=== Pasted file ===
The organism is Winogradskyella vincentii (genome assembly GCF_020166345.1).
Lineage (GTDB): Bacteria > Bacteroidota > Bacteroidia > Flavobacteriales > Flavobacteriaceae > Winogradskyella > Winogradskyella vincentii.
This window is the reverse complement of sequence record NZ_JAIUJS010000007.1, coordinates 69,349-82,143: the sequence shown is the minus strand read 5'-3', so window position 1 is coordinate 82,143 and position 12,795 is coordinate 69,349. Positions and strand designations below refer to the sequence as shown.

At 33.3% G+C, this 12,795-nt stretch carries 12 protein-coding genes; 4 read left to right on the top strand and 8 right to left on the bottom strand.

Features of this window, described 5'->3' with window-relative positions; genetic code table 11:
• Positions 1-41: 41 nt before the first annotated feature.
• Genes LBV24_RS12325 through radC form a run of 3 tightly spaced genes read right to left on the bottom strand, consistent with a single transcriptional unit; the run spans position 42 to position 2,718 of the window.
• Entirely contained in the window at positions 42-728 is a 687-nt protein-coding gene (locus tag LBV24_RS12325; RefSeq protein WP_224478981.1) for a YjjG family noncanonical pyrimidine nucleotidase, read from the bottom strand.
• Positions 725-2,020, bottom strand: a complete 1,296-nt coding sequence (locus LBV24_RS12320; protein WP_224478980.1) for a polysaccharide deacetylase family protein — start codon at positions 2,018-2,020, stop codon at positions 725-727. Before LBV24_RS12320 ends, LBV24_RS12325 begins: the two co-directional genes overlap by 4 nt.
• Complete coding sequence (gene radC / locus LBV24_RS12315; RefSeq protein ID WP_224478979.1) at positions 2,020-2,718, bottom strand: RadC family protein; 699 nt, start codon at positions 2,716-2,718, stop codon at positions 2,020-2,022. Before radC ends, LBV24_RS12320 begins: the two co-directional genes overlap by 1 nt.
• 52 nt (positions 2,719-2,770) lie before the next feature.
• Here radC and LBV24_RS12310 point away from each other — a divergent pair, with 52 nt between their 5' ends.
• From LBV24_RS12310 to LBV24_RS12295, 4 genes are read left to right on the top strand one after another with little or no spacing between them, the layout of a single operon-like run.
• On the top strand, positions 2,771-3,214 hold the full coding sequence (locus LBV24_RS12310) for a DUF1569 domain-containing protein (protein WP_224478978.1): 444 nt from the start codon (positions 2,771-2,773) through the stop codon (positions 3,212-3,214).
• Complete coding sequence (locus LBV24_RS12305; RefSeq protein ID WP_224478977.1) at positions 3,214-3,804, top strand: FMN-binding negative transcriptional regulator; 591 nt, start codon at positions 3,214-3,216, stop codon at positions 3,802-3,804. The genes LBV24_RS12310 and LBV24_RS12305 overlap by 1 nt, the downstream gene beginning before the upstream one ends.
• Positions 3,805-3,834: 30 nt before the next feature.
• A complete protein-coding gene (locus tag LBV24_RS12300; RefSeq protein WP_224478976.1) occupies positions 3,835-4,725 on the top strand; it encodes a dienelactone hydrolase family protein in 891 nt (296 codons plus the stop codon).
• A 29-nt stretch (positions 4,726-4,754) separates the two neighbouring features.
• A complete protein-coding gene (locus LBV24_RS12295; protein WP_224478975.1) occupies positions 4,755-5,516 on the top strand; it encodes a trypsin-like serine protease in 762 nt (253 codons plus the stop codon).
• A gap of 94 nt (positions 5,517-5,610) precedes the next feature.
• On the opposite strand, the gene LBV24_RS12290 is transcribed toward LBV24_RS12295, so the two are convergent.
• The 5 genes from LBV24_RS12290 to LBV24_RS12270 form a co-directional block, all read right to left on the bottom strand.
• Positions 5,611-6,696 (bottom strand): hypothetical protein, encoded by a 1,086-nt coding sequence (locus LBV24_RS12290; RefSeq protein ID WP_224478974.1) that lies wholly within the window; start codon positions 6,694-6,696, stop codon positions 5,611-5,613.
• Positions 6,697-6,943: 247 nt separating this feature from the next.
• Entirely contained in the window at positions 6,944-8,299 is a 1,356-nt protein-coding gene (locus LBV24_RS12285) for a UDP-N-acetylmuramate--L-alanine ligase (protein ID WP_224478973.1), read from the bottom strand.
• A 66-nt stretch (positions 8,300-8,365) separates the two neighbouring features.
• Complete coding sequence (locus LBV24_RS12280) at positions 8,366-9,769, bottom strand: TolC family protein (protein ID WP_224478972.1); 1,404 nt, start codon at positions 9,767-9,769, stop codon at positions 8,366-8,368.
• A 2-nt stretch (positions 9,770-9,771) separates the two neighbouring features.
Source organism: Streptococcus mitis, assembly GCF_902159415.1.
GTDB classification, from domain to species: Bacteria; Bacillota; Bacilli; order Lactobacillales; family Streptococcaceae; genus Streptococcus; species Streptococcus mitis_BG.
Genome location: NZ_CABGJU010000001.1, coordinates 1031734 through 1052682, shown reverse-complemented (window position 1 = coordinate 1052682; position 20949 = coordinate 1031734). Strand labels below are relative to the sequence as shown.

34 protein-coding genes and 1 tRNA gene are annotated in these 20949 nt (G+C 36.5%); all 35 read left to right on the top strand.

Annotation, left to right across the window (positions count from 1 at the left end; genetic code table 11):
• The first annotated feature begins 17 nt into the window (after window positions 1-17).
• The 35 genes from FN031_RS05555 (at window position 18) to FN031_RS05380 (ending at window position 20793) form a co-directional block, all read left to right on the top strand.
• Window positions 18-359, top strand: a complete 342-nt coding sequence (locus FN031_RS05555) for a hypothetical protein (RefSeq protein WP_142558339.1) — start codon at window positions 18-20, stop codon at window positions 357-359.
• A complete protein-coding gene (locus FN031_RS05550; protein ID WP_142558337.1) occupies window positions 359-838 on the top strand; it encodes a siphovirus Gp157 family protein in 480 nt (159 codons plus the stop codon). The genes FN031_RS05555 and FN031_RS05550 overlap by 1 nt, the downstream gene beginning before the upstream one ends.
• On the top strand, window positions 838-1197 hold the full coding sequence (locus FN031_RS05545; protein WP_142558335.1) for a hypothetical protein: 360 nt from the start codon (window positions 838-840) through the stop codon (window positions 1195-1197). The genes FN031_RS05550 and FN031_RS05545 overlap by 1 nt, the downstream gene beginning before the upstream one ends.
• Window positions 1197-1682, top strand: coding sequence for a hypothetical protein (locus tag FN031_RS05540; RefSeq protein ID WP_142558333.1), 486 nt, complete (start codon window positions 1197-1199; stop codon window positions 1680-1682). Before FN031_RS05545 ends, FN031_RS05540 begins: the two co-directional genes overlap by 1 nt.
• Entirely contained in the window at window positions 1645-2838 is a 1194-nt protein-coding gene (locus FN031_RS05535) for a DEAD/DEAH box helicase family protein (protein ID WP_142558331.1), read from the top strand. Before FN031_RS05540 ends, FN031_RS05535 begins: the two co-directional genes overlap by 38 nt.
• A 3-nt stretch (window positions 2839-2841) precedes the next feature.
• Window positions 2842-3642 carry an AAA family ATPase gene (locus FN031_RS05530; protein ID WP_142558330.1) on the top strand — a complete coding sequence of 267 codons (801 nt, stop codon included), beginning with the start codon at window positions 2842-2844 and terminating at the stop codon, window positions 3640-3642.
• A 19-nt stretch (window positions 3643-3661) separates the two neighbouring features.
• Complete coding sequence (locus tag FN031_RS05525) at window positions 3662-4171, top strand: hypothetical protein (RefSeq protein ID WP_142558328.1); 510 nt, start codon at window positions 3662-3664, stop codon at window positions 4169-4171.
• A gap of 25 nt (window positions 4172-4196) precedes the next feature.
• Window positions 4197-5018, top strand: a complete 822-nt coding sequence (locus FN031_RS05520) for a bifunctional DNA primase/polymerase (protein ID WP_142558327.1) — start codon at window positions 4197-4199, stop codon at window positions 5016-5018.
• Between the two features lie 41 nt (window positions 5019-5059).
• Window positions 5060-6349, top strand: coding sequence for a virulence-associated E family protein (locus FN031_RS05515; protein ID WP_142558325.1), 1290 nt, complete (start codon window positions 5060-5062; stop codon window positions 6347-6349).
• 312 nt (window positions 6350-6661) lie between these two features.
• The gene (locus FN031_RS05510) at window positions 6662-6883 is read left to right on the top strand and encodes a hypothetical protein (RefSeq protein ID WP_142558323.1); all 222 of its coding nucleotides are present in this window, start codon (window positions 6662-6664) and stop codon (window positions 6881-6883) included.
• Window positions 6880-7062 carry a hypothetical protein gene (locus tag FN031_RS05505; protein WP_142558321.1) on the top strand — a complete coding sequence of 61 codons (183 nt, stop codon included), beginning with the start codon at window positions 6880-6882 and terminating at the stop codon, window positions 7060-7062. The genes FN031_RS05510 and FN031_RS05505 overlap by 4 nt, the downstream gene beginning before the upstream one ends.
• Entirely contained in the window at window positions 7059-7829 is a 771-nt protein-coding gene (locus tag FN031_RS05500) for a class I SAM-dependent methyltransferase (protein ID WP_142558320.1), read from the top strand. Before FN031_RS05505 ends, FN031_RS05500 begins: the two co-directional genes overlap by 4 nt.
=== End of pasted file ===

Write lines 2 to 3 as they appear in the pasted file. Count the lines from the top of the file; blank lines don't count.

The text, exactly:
Lineage (GTDB): Bacteria > Bacteroidota > Bacteroidia > Flavobacteriales > Flavobacteriaceae > Winogradskyella > Winogradskyella vincentii.
This window is the reverse complement of sequence record NZ_JAIUJS010000007.1, coordinates 69,349-82,143: the sequence shown is the minus strand read 5'-3', so window position 1 is coordinate 82,143 and position 12,795 is coordinate 69,349. Positions and strand designations below refer to the sequence as shown.